I was never a big alligator fan, but after a trip to the Everglades last year my mind was changed. The American alligator is often misunderstood as simply a fearsome, prehistoric creature or considered the source of a pair of boots. By the mid part of the 1900s, they had been hunted almost to extinction in the Everglades. Eventually they were placed on the Endangered Species List, the hunting was banned, and some of the natural hydrology of the Everglades was restored (that’s a whole other story!). Now they’ve recovered to the point where a trip to Shark Valley will reveal a landscape dotted with them.
The most interesting thing I learned about alligators though, was that they are a keystone species and ecosystem engineers. Prior to the dry season, when most of the water disappears, these creatures dig alligator holes. These holes hold water throughout the dry season and provide refuge for many other species. And without the alligator holes, these other species would not survive. Now you may think these alligator holes turn into something of a buffet for their hosts, but they don’t. Most of the other species that take refuge there make it through the season because the alligators are estivating (something akin to hibernating).
There really is such a thing as a coral nursery! In fact, there are many. In the early 2000s, a man named Ken Nedimeyer discovered that he could purposefully grow and transplant coral back onto damaged reefs. In time he founded the Coral Restoration Foundation (CRF). He experimented with different ways to grow the coral, ultimately settling on a tree structure anchored to the ocean floor. Each “tree” has a main trunk and many perpendicular branches; up to 100 coral fragments are hung from those branches. Many trees together make up a coral nursery! Once the coral has grown it is “outplanted” on a reef.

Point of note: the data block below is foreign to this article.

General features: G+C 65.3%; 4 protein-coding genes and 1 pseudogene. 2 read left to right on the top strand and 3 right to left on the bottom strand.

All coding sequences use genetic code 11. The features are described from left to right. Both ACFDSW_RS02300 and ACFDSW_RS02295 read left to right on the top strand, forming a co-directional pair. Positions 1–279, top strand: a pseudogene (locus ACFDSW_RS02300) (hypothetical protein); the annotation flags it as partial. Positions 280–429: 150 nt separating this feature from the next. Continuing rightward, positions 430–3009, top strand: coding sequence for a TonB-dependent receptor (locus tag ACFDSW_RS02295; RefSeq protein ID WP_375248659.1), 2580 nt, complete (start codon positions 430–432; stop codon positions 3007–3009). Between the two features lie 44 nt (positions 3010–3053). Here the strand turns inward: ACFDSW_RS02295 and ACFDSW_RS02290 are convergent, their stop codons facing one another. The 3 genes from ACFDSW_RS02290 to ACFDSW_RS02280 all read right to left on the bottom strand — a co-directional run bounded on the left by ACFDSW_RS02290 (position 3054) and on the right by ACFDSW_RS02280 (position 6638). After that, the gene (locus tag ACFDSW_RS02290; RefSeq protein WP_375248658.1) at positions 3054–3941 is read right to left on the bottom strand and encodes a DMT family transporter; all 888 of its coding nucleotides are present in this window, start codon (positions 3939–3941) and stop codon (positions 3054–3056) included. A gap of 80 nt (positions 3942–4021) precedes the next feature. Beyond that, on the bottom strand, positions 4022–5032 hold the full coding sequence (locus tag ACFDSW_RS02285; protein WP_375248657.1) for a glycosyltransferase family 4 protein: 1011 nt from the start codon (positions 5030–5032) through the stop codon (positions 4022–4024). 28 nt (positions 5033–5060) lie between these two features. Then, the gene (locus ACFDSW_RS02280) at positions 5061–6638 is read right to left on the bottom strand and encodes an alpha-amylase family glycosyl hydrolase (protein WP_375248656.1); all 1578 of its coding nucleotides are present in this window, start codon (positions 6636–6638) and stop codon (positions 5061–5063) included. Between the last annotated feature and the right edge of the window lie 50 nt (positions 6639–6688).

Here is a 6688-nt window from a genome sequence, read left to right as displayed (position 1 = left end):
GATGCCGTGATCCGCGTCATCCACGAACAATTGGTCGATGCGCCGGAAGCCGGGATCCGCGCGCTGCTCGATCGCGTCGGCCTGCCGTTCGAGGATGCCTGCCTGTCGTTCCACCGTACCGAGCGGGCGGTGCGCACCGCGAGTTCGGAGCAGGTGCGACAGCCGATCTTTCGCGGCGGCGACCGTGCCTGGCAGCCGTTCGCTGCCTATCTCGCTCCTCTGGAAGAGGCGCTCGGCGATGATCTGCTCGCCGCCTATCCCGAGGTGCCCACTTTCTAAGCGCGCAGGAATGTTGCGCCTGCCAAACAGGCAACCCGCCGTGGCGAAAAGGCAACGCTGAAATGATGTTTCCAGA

In 2009, CRF made history when their nursery-raised coral spawned naturally after being reestablished on the reef. It was the first documented case of this in the world. To date, CRF has seven offshore nurseries and is cultivating 11 different species of coral. They have planted more than 70,000 corals off the coast of Florida.
Admittedly, I am not a fan of winter. In fact, I am quite ready for winter to be over – for the birds to return, for the flowers to bloom, for the air to warm. That said, winter is not devoid of wonder. I’ve made a conscious effort this winter to get outside more, aside from my regular runs. I’d say I’ve been moderately successful.
This quest has set off a series of questions that could one day become a picture book. Why don’t geese’s feet freeze? Where do worms go in the winter? What do fish do when a lake freezes over? How does a marmot know it’s time to hibernate? How do rabbits find food? What do birds do during a blizzard?
I’ve also tried to focus on the parts of winter that are beautiful. On a recent snowshoe hike, on a cloudless Colorado day, I indeed found what I was looking for.
The invention of plastic certainly revolutionized the world. And slowly but surely people have found more uses for it. It’s crept into just about every aspect of life. Look around you. You’d be hard pressed to NOT find something made, either wholly or partially, from plastic within arms’ reach. Yet much of the plastic made is single-use. Much of is not properly disposed of. And 8 MILLION METRIC TONS of it ends up in the ocean every year. The thing about plastic is that it NEVER biodegrades. It simply breaks down into smaller and smaller bits. What that means is that EVERY bit of plastic ever made on the planet is still around in some form or another.
Enough is enough.
There are efforts taking place to stop plastic use. Many places are banning plastic bags. Some cities and countries are banning plastic straws. Individuals and groups are on the beaches doing clean-ups. One young Dutchman is exploring technology to actually clean up the masses of ocean debris swirling in the water. Others are developing biodegradable plastic. And I am writing.
The problem seems overwhelming, to say the least. But I think slowly, slowly we can change the way people think. I am starting with kids. I want to make kids aware of what is going on and start the hard discussions. Right now I’m fiddling with a story about too many hats – hats being the metaphor for plastic. The goal is to make it funny and a bit ridiculous. Because, well, isn’t the real mess we’ve created a bit ridiculous?